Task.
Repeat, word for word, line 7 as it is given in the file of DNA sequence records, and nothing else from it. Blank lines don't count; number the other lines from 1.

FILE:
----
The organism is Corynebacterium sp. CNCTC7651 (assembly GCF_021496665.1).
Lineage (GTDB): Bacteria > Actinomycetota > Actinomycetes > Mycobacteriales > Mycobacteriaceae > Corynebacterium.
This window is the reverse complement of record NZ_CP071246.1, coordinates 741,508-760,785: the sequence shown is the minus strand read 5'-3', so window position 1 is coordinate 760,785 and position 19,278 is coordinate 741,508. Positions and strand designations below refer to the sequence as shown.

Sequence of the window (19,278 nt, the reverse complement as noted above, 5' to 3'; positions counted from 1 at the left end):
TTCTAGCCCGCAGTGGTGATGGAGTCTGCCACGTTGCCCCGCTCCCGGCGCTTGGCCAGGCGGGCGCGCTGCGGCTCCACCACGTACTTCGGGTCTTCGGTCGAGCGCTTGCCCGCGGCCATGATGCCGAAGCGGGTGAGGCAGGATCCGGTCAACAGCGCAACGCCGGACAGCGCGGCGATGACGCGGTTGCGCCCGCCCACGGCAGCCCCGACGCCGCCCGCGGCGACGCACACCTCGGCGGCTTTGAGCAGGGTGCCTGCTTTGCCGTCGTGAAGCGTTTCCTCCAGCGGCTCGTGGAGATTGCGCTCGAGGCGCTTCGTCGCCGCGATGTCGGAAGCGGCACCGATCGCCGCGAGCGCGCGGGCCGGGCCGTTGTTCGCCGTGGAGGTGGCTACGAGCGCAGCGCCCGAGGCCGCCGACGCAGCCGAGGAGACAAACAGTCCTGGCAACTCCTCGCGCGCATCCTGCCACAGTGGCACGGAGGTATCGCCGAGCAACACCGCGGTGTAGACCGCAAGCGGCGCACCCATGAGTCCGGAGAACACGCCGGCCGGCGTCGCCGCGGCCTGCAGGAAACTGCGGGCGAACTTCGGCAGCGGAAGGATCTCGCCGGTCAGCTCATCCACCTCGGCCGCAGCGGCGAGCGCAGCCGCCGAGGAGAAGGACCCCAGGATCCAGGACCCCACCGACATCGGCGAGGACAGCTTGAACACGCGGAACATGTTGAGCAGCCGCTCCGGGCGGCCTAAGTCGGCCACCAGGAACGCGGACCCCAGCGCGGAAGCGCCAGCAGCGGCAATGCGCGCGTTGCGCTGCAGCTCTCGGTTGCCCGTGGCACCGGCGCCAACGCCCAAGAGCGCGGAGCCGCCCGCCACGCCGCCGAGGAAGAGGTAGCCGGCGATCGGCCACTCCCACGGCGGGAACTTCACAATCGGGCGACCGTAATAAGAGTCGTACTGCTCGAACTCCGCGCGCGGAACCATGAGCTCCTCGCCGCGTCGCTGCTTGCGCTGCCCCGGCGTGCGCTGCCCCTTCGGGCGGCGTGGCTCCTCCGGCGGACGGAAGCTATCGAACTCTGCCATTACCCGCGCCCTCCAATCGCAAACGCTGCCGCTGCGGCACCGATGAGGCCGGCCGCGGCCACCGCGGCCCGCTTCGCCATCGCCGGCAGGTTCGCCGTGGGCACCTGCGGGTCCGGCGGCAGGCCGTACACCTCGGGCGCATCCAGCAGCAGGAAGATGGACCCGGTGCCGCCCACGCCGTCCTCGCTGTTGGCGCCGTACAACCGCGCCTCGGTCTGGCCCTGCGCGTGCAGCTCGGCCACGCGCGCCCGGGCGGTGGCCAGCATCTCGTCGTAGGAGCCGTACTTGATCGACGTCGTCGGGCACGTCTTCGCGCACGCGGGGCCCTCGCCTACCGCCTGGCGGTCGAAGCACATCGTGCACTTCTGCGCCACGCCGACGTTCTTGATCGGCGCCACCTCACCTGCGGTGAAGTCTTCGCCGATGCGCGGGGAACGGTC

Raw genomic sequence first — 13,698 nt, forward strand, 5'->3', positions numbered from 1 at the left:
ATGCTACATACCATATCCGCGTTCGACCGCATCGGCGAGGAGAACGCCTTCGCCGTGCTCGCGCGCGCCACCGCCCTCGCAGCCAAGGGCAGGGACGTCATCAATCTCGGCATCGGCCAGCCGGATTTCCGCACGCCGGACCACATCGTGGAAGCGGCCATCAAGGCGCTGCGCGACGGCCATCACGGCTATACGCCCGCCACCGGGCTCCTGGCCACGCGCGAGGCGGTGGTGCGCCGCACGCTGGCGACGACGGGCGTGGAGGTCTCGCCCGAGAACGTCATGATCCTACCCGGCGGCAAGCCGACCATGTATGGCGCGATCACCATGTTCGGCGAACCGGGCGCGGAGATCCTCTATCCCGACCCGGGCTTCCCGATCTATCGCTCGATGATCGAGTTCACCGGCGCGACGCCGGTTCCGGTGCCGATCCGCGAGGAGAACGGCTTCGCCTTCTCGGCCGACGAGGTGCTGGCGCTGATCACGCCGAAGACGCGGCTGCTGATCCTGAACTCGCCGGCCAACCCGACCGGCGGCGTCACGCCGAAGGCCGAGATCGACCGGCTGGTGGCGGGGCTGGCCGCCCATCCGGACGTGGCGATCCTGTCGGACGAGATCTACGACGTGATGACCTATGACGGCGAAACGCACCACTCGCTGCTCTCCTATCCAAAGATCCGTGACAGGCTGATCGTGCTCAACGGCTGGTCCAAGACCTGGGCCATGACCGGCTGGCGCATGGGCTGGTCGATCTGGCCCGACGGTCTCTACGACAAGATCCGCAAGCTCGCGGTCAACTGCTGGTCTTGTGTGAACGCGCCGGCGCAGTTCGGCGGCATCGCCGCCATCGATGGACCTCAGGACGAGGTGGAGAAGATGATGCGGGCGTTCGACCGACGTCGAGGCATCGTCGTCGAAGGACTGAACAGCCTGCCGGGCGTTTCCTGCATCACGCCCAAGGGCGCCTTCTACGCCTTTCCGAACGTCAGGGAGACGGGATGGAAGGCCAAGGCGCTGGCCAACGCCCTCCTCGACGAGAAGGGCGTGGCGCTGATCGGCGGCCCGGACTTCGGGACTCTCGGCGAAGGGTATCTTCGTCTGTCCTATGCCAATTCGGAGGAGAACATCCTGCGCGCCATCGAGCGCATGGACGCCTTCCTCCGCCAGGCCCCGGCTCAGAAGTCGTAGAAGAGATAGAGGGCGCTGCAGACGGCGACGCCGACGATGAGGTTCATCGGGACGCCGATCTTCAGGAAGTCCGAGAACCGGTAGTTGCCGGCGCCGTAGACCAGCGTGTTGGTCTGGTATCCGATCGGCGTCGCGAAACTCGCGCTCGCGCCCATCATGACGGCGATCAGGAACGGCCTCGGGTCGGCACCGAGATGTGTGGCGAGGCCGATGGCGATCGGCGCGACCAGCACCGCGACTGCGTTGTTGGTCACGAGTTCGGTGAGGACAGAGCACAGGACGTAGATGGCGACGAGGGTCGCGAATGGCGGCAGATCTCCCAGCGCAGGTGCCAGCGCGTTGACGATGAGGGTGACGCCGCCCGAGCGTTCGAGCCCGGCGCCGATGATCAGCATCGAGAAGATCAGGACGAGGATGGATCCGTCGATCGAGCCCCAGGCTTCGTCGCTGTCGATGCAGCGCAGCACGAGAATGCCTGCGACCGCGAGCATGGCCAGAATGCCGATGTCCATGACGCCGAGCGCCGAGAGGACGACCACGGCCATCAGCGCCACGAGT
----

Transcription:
ATGCTACATACCATATCCGCGTTCGACCGCATCGGCGAGGAGAACGCCTTCGCCGTGCTCGCGCGCGCCACCGCCCTCGCAGCCAAGGGCAGGGACGTCATCAATCTCGGCATCGGCCAGCCGGATTTCCGCACGCCGGACCACATCGTGGAAGCGGCCATCAAGGCGCTGCGCGACGGCCATCACGGCTATACGCCCGCCACCGGGCTCCTGGCCACGCGCGAGGCGGTGGTGCGCCGCACGCTGGCGACGACGGGCGTGGAGGTCTCGCCCGAGAACGTCATGATCCTACCCGGCGGCAAGCCGACCATGTATGGCGCGATCACCATGTTCGGCGAACCGGGCGCGGAGATCCTCTATCCCGACCCGGGCTTCCCGATCTATCGCTCGATGATCGAGTTCACCGGCGCGACGCCGGTTCCGGTGCCGATCCGCGAGGAGAACGGCTTCGCCTTCTCGGCCGACGAGGTGCTGGCGCTGATCACGCCGAAGACGCGGCTGCTGATCCTGAACTCGCCGGCCAACCCGACCGGCGGCGTCACGCCGAAGGCCGAGATCGACCGGCTGGTGGCGGGGCTGGCCGCCCATCCGGACGTGGCGATCCTGTCGGACGAGATCTACGACGTGATGACCTATGACGGCGAAACGCACCACTCGCTGCTCTCCTATCCAAAGATCCGTGACAGGCTGATCGTGCTCAACGGCTGGTCCAAGACCTGGGCCATGACCGGCTGGCGCATGGGCTGGTCGATCTGGCCCGACGGTCTCTACGACAAGATCCGCAAGCTCGCGGTCAACTGCTGGTCTTGTGTGAACGCGCCGGCGCAGTTCGGCGGCATCGCCGCCATCGATGGACCTCAGGACGAGGTGGAGAAGATGATGCGGGCGTTCGACCGACGTCGAGGCATCGTCGTCGAAGGACTGAACAGCCTGCCGGGCGTTTCCTGCATCACGCCCAAGGGCGCCTTCTACGCCTTTCCGAACGTCAGGGAGACGGGATGGAAGGCCAAGGCGCTGGCCAACGCCCTCCTCGACGAGAAGGGCGTGGCGCTGATCGGCGGCCCGGACTTCGGGACTCTCGGCGAAGGGTATCTTCGTCTGTCCTATGCCAATTCGGAGGAGAACATCCTGCGCGCCATCGAGCGCATGGACGCCTTCCTCCGCCAGGCCCCGGCTCAGAAGTCGTAGAAGAGATAGAGGGCGCTGCAGACGGCGACGCCGACGATGAGGTTCATCGGGACGCCGATCTTCAGGAAGTCCGAGAACCGGTAGTTGCCGGCGCCGTAGACCAGCGTGTTGGTCTGGTATCCGATCGGCGTCGCGAAACTCGCGCTCGCGCCCATCATGACGGCGATCAGGAACGGCCTCGGGTCGGCACCGAGATGTGTGGCGAGGCCGATGGCGATCGGCGCGACCAGCACCGCGACTGCGTTGTTGGTCACGAGTTCGGTGAGGACAGAGCACAGGACGTAGATGGCGACGAGGGTCGCGAATGGCGGCAGATCTCCCAGCGCAGGTGCCAGCGCGTTGACGATGAGGGTGACGCCGCCCGAGCGTTCGAGCCCGGCGCCGATGATCAGCATCGAGAAGATCAGGACGAGGATGGATCCGTCGATCGAGCCCCAGGCTTCGTCGCTGTCGATGCAGCGCAGCACGAGAATGCCTGCGACCGCGAGCATGGCCAGAATGCCGATGTCCATGACGCCGAGCGCCGAGAGGACGACCACGGCCATCAGCGCCACGAGT